Omaha daily bee. (Omaha [Neb.]) 187?-1922, July 22, 1907, Page 7, Image 7

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RAINMAKER DORMAN ON JOB S2? XT" ,urthep-m87 u ono up
New Wonder Arises to Control the
Floodgates of Heaven.
Flood la Kaw Impends Which II
Will Avert for the Inaignlncaat
Ian of t5,O00 la
Ilalnmaker Wrlght'g mantle has 'fallen on
worthy shoulder, and the stovepipe that
famous deflector of natural law ued to
point heavenward In defiance of drouth la
now being manipulated by Allan Dorman
of Kansas City., Mo. In these day ot
deluge, when tha earth Is nightly and
daily soused by the most copious floods, J.
Pluvlu ever loosed. It would seem that tha
rainmaker had better join up with the
dodo, but not so. Rainmaker Dorman
pitches his music to a warning note, and
thus addresses himself to the editor ot The
KANSAS C1TT, Mo., July Honorable
K.lltor of The Bee, Omaha, Neb.: My Dear
tin Tli. conditions here now are favorable
lor a Kaw flood.
At (Hire I will accept $5,000, and there
will be no serious flood. please help atart
tho move at once. Your friend,
While Mr. Dorman Is at present a
at ranger to the editor ot The Bee, and, so
far as can be ascertained by hasty Inquiry,
to the entire staff ot the paper, hla letter
bn-athes a spirit so engaging and charm
Ingly frank that his confidence Is accepted.
It would not be in accord with the humani
tarian principles of The Be were It to
permit this opportunity to prevent disaster
to Omaha's warm friend and ardent rival
In the commercial world, Kansas City, to
pa.s unnoticed. Mr. Dorman haa named
a remarkably low figure for preventing the
flood that at present, according to his aver
ment, hangs Impending over the bottom
lunds adjacent to the Kaw.
Kansas City's Opportunity.
He la equipped, If one may believe his
circulars, to produce rains, and probably
floods, although he explicitly declines to
accept any responsibility In event of the
latter resulting from his experimentation.
This being true, why Is It not aa easy tor
him to prevent a flood T. All he haa to do
!h to revered his machine and run It back
Kurd for a few turna, and the fountains
of the deep will be dried up and the flood
gaus of the heavens wilt be closed. It
would therefore, seem prudent that Kan
sas City should heed bis warning. In ab
ik of other and more Immediate mean
of auccor. It la moved that the sum of be appropriated from the unexpended
balance, if any, of the aunt ralaed for the
purpose of defraying the cost of removal
of the Union Paclllo headquarter from
oiuult to Kansas City, and that the same
K urn! to defray the expenses of Rain
maker and Flood Presenter Dorman In
Ms effort to avert the disaster that threat
ens to overwhelm the region at er near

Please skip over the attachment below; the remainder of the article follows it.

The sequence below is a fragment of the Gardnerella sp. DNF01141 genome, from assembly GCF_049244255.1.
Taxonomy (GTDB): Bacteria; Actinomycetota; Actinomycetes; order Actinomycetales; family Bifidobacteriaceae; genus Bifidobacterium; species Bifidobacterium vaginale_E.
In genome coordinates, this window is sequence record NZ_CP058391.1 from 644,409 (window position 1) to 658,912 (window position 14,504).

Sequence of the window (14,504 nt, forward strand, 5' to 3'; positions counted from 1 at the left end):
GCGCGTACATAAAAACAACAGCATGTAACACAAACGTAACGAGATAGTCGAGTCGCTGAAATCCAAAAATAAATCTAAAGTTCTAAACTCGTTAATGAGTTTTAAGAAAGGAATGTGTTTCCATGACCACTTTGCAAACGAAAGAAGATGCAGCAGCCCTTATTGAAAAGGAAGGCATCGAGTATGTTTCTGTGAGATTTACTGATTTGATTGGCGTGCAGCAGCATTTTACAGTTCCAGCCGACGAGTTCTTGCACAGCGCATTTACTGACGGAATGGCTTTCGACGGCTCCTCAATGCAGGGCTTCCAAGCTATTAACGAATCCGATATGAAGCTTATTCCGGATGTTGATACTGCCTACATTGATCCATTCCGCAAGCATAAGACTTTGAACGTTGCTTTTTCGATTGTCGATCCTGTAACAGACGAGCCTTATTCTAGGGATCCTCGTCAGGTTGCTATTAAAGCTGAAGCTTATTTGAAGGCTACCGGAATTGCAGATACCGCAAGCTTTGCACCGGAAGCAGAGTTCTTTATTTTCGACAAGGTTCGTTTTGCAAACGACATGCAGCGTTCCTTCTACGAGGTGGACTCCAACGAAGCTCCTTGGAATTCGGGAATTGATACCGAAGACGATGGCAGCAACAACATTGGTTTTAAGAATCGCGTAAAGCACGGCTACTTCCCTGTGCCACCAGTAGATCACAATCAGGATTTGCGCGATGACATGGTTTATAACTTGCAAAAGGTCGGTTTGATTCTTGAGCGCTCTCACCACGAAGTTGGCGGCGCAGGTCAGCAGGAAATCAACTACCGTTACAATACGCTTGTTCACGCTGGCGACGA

'.he mouth of the Kaw.
This la about as far a The Be can go
at preaent. Tt hesitate through delicacy
o press upon the people of Kansas City
anything In the way of monetary assist
wee, knowtng them to be proud-spirited
sud somewhat touchy on the point. If It
should be apparent that they are unable
to secure the needed fund to compensate
Prof. Dorman for his efforts In their be
lli Confession Ability.
That Prof. Dorman is not a fake, but a
genuine and undoubted rainmaker. Is easily
established. Indeed, no proof Is needed,
for he admit as cheerfully as Harry
Orchard admit himself to be the champion
dynuniitard of all time. Accompanying
the note quoted, In which Prof. Dorman
sound hi warning, Is a circular letter, in
which he sets himself forth as follows:
KANSAS CITY, June 15. 1907. Honorable
Editor: Please review my herewith en
closed circular, and send me a sample copy
ot your paper containing said notice,
marked. I am preparing a pamphlet of
press comments and will publish OO.OuO
copies, with press notices, for distribution
next summer.
I am building up a useful scientific Cause.
I need your help. Had I lived in the dark
l. Would have been burned at the
stake for doing good. I discovered the
merits of natures electric circle above the
ground current in Its relation with the
electric sun, which passes south In the fall,
helping birds to southern climes. When
the exrth changes its position at equlnoxtml
the electric force returns north In the
spring, bringing life and rains. Without
Its uses we would have rerpetual equlnox-
L...I ""'"' S Jhoot nmty "un inoti at
radiation on July Nature met them with
systems, producing rain on July 4. The
other shots, out of system, were wasted.
Lt us reason together and work together
to conquer next summer s drouth. Speak
your scientific views ably and I will give
your paper due credit. "
Agents with contract 10 per cert Your
trirai- , ,. ALLEN DORMAN,
m,. Gfn.?r"' delvery. Kansas City, Mo.
tllfra'In fa's" tr'de 'r ten ""y. or
Hala Editor Oat of Reach.
It 1 with exceeding regret and some sense
of remissness that The Bee admits that Its
ralnmaklng expert is Just at this critical
Juncture enjoying a protracted vacation,
and his return Is so uncertain It would be
unfair to Prof. Dorman to defer until that
time comment on his plan of action. Many
of the older readers will recall witv,
satisfaction the triangular controversy be
tween tne ralnmaklng expert of The Bee at
one corner, and Rainmaker Wright and the
Kansas genius who proposed to irrigate the
atmosphere instead of the earth, at the
other two. and the glory that gathered
around the head of this paper's expert as
me result or that famous debate. Theae
recollections will only Increase the regret